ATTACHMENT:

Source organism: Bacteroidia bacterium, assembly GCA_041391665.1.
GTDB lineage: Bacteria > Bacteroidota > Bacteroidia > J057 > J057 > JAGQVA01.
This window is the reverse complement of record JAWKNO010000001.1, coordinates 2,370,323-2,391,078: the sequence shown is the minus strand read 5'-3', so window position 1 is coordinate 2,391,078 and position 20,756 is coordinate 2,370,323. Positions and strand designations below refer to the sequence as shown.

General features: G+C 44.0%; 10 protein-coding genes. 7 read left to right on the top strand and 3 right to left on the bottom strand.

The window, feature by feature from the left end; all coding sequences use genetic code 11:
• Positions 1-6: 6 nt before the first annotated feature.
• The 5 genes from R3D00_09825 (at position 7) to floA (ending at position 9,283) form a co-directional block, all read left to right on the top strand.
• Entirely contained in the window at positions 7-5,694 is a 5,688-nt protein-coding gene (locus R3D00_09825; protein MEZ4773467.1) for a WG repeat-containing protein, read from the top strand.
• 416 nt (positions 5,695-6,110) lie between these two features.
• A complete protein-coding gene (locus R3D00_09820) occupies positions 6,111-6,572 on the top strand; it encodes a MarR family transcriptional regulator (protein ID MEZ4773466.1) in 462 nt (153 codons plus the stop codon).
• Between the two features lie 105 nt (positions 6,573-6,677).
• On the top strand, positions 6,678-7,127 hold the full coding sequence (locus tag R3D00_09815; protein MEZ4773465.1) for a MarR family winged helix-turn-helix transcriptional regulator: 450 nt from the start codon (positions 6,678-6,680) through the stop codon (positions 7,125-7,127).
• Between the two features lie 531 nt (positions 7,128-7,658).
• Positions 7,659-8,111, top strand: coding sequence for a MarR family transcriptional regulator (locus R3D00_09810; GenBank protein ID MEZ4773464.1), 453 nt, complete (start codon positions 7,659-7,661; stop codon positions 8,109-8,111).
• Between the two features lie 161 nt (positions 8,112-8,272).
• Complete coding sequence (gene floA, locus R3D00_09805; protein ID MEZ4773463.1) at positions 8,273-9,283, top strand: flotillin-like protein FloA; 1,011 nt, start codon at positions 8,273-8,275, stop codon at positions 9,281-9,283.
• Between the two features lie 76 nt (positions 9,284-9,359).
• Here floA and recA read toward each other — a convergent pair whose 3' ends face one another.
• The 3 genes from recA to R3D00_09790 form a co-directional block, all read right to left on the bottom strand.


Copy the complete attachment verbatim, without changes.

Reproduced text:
Source organism: Bacteroidia bacterium, assembly GCA_041391665.1.
GTDB lineage: Bacteria > Bacteroidota > Bacteroidia > J057 > J057 > JAGQVA01.
This window is the reverse complement of record JAWKNO010000001.1, coordinates 2,370,323-2,391,078: the sequence shown is the minus strand read 5'-3', so window position 1 is coordinate 2,391,078 and position 20,756 is coordinate 2,370,323. Positions and strand designations below refer to the sequence as shown.

General features: G+C 44.0%; 10 protein-coding genes. 7 read left to right on the top strand and 3 right to left on the bottom strand.

The window, feature by feature from the left end; all coding sequences use genetic code 11:
• Positions 1-6: 6 nt before the first annotated feature.
• The 5 genes from R3D00_09825 (at position 7) to floA (ending at position 9,283) form a co-directional block, all read left to right on the top strand.
• Entirely contained in the window at positions 7-5,694 is a 5,688-nt protein-coding gene (locus R3D00_09825; protein MEZ4773467.1) for a WG repeat-containing protein, read from the top strand.
• 416 nt (positions 5,695-6,110) lie between these two features.
• A complete protein-coding gene (locus R3D00_09820) occupies positions 6,111-6,572 on the top strand; it encodes a MarR family transcriptional regulator (protein ID MEZ4773466.1) in 462 nt (153 codons plus the stop codon).
• Between the two features lie 105 nt (positions 6,573-6,677).
• On the top strand, positions 6,678-7,127 hold the full coding sequence (locus tag R3D00_09815; protein MEZ4773465.1) for a MarR family winged helix-turn-helix transcriptional regulator: 450 nt from the start codon (positions 6,678-6,680) through the stop codon (positions 7,125-7,127).
• Between the two features lie 531 nt (positions 7,128-7,658).
• Positions 7,659-8,111, top strand: coding sequence for a MarR family transcriptional regulator (locus R3D00_09810; GenBank protein ID MEZ4773464.1), 453 nt, complete (start codon positions 7,659-7,661; stop codon positions 8,109-8,111).
• Between the two features lie 161 nt (positions 8,112-8,272).
• Complete coding sequence (gene floA, locus R3D00_09805; protein ID MEZ4773463.1) at positions 8,273-9,283, top strand: flotillin-like protein FloA; 1,011 nt, start codon at positions 8,273-8,275, stop codon at positions 9,281-9,283.
• Between the two features lie 76 nt (positions 9,284-9,359).
• Here floA and recA read toward each other — a convergent pair whose 3' ends face one another.
• The 3 genes from recA to R3D00_09790 form a co-directional block, all read right to left on the bottom strand.